DORNIN: And how about -- we've got Will Purcevill, 6 years old. You used to watch the program a lot. What are you going to miss the most about Steve Irwin?
UNIDENTIFIED MALE: When he, like, saves the animals. DORNIN: What was your favorite part about his program?
UNIDENTIFIED MALE: When he goes out and gets them, when they, like, catch the alligators.
DORNIN: Would you like to do anything like that when you grow up?
UNIDENTIFIED MALE: Mmm hmm.
DORNIN: Do you use that as an opportunity, too, to talk about caution with animals?
UNIDENTIFIED FEMALE: We do. One of the things that I appreciate about his program was that he cautions children not to try this at home. He talks about how long he's been doing it, and just gives them a general caution about not picking up dangerous animals. And we have used that as a teaching tool for -- many, many times as we watched the programs.
DORNIN: Great. First of all, family here on vacation at the Georgia Aquarium. And as I said, a lot of people using it as a teaching tool. There were some parents I did talk to who hadn't really broached it. Their children didn't know that Steve Irwin had died, but they hadn't really taken the opportunity to talk about it yet. And a couple of them that I talked to took that opportunity here at the touching tank to bring it up -- Kyra.
PHILLIPS: And Rusty, there at the tank, have you actually pet the stingrays? And isn't it right -- I think what Ray Davis was saying, that they kind of -- what is it, scale down the barbs, right, so they're not so sharp? They were kind of telling the safety precautions that they take.
DORNIN: They do. They trim them -- they trim the barbs on the back. You know, they're not on the end of the tail, as a lot of people think. You know, they're right towards the bottom of the body. And they actually trim them twice a year to make sure that no one gets hurt by them. And, of course, these animals are not considered aggressive, they're not considered on the -- being on the offense. Their barb reaction is a defensive one. But they do make sure that they're trimmed very close so that no one here does get hurt.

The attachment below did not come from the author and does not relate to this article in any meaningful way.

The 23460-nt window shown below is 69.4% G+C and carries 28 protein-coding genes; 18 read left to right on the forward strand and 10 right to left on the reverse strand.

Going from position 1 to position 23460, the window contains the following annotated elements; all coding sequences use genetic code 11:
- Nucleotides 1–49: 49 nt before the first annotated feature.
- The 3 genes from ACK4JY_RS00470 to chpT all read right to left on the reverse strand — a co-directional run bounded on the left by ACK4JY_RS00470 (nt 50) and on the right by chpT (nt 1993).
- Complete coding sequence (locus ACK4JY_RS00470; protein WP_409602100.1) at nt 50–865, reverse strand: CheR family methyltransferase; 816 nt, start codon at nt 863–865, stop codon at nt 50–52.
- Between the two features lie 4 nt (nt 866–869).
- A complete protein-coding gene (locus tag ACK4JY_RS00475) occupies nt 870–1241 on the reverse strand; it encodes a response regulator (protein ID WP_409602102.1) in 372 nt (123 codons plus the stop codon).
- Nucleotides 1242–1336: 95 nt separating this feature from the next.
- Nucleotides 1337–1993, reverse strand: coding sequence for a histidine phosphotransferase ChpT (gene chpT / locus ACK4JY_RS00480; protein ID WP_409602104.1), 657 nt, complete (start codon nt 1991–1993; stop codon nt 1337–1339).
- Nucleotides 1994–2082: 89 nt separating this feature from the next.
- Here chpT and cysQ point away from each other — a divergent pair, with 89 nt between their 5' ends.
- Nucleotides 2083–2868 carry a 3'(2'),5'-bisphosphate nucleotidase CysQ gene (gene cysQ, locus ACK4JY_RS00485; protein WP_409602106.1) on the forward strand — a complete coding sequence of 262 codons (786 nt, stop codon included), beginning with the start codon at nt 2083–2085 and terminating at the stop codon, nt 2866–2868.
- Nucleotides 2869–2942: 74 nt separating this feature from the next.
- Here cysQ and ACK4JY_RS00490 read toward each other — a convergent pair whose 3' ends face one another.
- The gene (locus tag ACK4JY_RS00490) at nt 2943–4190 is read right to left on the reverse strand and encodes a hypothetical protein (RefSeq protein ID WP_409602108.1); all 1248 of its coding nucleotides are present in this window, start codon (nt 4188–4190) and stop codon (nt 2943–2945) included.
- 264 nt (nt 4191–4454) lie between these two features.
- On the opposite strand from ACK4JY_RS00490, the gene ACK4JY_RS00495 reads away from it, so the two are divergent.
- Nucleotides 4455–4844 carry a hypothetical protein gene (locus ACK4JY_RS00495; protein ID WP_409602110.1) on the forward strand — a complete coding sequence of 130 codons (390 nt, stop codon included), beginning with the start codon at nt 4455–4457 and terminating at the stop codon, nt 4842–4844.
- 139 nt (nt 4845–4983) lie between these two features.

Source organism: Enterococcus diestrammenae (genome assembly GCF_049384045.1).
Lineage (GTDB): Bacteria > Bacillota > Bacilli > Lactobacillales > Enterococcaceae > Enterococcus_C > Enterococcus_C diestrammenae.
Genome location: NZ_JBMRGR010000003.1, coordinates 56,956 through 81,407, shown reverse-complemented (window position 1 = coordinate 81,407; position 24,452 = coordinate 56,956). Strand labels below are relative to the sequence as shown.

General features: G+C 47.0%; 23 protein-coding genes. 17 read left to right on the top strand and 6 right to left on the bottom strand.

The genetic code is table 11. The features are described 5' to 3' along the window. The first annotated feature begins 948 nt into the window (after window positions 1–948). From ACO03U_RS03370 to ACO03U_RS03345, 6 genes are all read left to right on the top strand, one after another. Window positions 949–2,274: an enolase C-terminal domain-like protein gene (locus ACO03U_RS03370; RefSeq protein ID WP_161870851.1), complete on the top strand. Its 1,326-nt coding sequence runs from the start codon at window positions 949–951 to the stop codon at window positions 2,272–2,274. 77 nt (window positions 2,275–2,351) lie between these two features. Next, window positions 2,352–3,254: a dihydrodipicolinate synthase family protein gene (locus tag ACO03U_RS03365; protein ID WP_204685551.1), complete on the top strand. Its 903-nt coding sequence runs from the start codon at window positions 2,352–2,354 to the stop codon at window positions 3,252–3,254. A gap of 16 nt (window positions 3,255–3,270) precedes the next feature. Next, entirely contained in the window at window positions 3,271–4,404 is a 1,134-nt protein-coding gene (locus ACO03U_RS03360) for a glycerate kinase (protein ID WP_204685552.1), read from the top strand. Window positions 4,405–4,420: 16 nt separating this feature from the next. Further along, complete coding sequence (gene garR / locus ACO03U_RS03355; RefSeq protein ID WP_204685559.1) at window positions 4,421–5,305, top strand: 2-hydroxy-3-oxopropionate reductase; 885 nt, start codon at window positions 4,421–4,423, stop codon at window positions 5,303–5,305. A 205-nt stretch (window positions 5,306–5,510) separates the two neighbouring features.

PHILLIPS: What do they feel like, Rusty?
DORNIN: Very soft. What do they feel like?
UNIDENTIFIED MALE: They kind of feel like plain sand, kind of. They feel very soft.
DORNIN: Well, the interesting thing is that one way when you touch them, they're very soft. And if you push your hand the other way up their body, it's very rough. So it depends on which way you go as they go by as to how they feel.
PHILLIPS: I still got to get over there and visit that aquarium. Rusty Dornin, thanks so much.
Straight ahead, a presidency in limbo. But the end seems to be in sight. A final court ruling in Mexico's hotly contested election. That's straight ahead from the "CNN NEWSROOM."
Plus, entertainment news with A.J. Hammer of "SHOWBIZ TONIGHT." A.J., what's on tap?
A.J. HAMMER, "SHOWBIZ TONIGHT": Well, Kyra, a brand-new day for Rosie O'Donnell and Katie Couric. I'll have that and more when "CNN NEWSROOM" continues.
PHILLIPS: Well, a T.V. tribute to the late crocodile hunter, some big names are making news debuts, and Oprah is digging into her purse for a good cause.